Kevin Pietersen’s decision to quit limited-overs cricket is no surprise

It is not surprising Kevin Pietersen has sacrificed part of his international career at such a young age, writes William Roe

kevin pietersen
Kevin Pietersen played 127 ODIs and 36 T20 internationals Photo: The Sport Review

kevin pietersen

Life is never simple with Kevin Pietersen, and his England cricketing story took another sharp turn on Thursday when he announced his retirement from international limited-overs cricket.

The 31-year-old boasts an impressive record, becoming the fastest batsman to reach 1,000 and 2,000 runs in one-day international cricket, and he helped England to the Twenty20 World Cup in 2010.

“I think it is the right time to step aside and let the next generation of players come through to gain experience for the World Cup in 2015,” he told the BBC.

“I still wish to be considered for selection for England in Test cricket.”

The England and Wales Cricket Board regulations state a player with a central contract cannot cherry pick between 50-over cricket and the Twenty20 format.

As a result, the right-hander will not be available to help England defend their Twenty20 crown in this year’s World Cup, despite stating that he happily would, adding more fire to an already tempestuous relationship with the ECB.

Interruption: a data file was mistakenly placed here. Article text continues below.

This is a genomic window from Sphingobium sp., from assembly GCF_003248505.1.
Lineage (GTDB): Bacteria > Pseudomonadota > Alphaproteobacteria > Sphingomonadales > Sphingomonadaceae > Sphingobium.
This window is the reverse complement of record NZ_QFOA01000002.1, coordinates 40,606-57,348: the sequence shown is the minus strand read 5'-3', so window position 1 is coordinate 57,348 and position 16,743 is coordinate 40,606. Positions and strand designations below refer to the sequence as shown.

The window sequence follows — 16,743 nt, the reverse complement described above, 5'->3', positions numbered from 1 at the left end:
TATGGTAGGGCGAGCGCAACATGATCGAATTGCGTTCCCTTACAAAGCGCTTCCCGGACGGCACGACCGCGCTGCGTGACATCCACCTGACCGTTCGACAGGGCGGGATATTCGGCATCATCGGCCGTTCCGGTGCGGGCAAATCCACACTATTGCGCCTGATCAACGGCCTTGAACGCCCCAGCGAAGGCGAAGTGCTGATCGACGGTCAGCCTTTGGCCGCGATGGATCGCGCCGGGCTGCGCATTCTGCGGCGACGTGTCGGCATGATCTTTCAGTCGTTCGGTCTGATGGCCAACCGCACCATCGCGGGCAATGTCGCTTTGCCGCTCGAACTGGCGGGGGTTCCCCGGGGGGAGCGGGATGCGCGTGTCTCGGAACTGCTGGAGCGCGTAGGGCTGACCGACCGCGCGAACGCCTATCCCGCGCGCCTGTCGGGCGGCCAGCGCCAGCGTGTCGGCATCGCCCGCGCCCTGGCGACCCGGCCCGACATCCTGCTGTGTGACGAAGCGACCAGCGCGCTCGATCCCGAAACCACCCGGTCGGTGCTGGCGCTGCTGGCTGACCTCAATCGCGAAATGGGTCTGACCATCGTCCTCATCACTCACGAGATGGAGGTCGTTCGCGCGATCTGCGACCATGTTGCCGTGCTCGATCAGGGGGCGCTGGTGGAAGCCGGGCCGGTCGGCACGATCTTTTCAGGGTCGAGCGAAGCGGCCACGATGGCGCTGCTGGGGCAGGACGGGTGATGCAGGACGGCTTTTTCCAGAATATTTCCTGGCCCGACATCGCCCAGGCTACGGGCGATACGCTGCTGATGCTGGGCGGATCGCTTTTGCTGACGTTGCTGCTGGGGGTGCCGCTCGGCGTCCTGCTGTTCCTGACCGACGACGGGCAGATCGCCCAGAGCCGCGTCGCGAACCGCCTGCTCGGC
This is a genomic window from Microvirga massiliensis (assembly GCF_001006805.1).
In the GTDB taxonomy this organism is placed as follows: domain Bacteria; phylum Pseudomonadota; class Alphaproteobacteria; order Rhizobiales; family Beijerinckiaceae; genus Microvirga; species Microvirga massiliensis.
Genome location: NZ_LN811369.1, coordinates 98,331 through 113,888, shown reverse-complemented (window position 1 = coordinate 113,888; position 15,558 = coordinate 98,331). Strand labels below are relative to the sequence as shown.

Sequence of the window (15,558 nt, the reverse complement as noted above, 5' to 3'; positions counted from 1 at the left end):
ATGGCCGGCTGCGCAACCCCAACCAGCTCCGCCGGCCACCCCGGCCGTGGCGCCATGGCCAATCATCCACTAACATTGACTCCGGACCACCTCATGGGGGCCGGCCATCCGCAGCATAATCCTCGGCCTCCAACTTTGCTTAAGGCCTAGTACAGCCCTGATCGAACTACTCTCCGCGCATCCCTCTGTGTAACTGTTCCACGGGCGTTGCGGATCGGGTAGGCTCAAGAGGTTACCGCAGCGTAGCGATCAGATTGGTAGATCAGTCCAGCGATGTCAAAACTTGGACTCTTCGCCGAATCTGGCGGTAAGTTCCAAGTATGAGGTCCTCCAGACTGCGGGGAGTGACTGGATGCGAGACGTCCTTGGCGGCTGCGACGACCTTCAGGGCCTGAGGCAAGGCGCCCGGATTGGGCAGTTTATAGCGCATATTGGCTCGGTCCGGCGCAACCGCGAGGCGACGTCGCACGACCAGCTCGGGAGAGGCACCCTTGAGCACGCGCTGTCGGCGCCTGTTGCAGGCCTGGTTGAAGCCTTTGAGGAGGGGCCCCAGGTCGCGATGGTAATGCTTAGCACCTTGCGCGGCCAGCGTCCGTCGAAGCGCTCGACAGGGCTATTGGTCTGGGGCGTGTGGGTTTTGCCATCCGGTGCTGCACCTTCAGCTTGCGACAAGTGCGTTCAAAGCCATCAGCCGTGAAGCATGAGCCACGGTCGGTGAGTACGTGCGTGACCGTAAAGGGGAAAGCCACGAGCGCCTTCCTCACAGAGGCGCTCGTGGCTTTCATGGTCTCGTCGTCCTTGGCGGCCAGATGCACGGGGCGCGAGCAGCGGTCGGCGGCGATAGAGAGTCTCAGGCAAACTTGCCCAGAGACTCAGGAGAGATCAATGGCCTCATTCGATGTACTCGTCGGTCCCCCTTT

He was recently fined £2,000 by the ECB for remarks made on his Twitter page about the credentials of Sky Sports commentator Nick Knight.

Pietersen may have decided he would be best served benefiting from the obvious perks associated with playing in the Indian Premier League – time is of the essence for the cricketer as he fast approaches his 32nd birthday.

One thing is for certain, Pietersen and the ECB have never seen eye-to-eye – but it is refreshing in the modern era for a player to persevere with Test cricket.

Pietersen could easily have followed the example of West Indies batsman Chris Gayle, who has been plying his trade in the IPL while his country have struggled to match England in the current Test series.

The Surrey batsman knows the demands of international cricket, and his exciting batting will be sorely missed by England’s ODI and T20 squads – his last two ODI innings resulted in centuries.

It is a rare decision as few players in any sport, especially cricket where batsman traditionally can play late into their thirties, would decide to retire so prematurely.

However, it is unquestionable that the lucrative IPL – where Pietersen represents the Delhi Daredevils franchise – is having an effect on the international game.

With such a packed schedule for cricketers, and the money available in the T20 format, it is not surprising Pietersen has sacrificed part of his international career at such a young age.

England are fortunate that he has chosen to play on at Test level – it may not be the same story with the next retiree from the limited-overs game.

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